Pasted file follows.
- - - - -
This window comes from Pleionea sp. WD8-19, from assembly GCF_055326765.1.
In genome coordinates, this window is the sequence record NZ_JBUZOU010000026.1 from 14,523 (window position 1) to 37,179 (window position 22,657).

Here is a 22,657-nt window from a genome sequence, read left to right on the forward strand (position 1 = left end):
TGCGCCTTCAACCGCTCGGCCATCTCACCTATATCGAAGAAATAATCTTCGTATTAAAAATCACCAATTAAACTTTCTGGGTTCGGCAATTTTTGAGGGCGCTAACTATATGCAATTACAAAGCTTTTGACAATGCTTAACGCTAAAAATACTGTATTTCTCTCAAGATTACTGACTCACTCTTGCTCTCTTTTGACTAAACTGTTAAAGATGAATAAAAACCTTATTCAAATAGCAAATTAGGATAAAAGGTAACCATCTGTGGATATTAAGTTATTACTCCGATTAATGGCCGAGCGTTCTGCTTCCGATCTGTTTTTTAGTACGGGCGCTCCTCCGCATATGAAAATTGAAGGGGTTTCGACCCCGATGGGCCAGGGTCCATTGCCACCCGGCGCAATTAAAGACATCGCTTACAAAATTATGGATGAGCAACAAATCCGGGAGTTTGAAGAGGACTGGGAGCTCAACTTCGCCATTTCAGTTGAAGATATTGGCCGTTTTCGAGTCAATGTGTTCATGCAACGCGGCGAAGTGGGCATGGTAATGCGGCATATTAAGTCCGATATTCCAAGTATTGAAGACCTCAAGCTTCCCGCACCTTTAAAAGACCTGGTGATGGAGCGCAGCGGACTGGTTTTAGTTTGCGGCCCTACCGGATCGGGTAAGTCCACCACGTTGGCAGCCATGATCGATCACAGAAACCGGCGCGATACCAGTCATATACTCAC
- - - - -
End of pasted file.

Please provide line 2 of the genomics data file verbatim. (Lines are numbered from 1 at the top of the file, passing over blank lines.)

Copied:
In genome coordinates, this window is the sequence record NZ_JBUZOU010000026.1 from 14,523 (window position 1) to 37,179 (window position 22,657).